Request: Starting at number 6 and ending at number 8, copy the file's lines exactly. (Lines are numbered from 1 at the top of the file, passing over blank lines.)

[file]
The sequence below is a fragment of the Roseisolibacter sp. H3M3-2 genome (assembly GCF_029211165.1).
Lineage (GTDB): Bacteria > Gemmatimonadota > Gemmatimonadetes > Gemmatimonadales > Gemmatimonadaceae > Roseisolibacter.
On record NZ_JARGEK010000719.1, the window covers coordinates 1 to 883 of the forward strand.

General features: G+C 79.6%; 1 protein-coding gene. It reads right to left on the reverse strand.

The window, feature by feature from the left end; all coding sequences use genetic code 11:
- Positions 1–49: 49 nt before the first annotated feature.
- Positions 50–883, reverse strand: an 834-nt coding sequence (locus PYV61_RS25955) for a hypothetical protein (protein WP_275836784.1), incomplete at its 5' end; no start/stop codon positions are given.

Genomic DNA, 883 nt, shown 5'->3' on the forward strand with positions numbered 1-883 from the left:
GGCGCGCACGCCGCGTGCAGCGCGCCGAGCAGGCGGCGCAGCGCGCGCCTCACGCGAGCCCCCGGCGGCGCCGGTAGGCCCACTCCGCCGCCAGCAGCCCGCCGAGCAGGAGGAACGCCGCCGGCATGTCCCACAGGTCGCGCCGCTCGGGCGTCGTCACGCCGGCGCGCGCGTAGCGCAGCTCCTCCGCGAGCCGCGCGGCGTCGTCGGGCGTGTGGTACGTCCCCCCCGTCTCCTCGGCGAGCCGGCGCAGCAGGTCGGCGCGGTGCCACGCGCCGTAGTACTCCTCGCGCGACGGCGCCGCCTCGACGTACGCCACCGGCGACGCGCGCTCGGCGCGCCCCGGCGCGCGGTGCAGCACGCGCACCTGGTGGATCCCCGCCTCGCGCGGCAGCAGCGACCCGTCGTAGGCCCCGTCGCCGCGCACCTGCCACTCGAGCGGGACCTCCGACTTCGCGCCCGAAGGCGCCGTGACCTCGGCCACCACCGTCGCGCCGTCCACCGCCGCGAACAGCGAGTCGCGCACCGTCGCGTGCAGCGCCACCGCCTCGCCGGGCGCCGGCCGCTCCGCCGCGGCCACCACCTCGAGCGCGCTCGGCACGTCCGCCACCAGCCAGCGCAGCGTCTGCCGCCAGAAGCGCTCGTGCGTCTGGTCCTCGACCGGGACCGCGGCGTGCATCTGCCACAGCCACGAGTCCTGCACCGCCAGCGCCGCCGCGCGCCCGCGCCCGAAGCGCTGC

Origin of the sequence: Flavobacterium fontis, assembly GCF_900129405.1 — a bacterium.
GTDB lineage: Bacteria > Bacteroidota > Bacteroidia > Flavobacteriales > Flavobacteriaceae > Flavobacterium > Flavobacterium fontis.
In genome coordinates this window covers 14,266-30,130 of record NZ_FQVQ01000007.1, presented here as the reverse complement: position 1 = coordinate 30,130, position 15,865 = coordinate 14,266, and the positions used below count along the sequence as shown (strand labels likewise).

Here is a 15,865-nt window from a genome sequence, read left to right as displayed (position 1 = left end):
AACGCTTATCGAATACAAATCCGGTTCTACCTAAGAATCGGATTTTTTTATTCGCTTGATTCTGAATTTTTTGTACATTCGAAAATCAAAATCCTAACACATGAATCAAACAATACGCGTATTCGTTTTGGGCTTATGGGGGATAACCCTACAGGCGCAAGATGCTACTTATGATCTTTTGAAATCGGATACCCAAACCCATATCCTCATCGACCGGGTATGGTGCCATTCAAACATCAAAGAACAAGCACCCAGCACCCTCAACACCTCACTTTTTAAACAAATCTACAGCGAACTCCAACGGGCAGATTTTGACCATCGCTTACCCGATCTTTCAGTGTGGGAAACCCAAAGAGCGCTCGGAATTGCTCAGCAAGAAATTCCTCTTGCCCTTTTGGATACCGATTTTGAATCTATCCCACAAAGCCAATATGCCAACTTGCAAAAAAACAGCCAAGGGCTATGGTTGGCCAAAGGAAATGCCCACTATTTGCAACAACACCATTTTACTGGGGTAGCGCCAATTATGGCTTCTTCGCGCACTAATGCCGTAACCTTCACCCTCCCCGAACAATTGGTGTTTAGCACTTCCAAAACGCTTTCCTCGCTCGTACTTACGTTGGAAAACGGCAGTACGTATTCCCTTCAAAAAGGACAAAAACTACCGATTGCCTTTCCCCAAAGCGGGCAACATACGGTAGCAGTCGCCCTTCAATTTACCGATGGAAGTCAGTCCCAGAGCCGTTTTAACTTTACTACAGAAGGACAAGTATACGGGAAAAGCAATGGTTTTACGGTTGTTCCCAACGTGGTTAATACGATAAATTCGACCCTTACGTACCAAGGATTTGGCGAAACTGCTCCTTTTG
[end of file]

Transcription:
- Positions 1–49: 49 nt before the first annotated feature.
- Positions 50–883, reverse strand: an 834-nt coding sequence (locus PYV61_RS25955) for a hypothetical protein (protein WP_275836784.1), incomplete at its 5' end; no start/stop codon positions are given.

Genomic DNA, 883 nt, shown 5'->3' on the forward strand with positions numbered 1-883 from the left: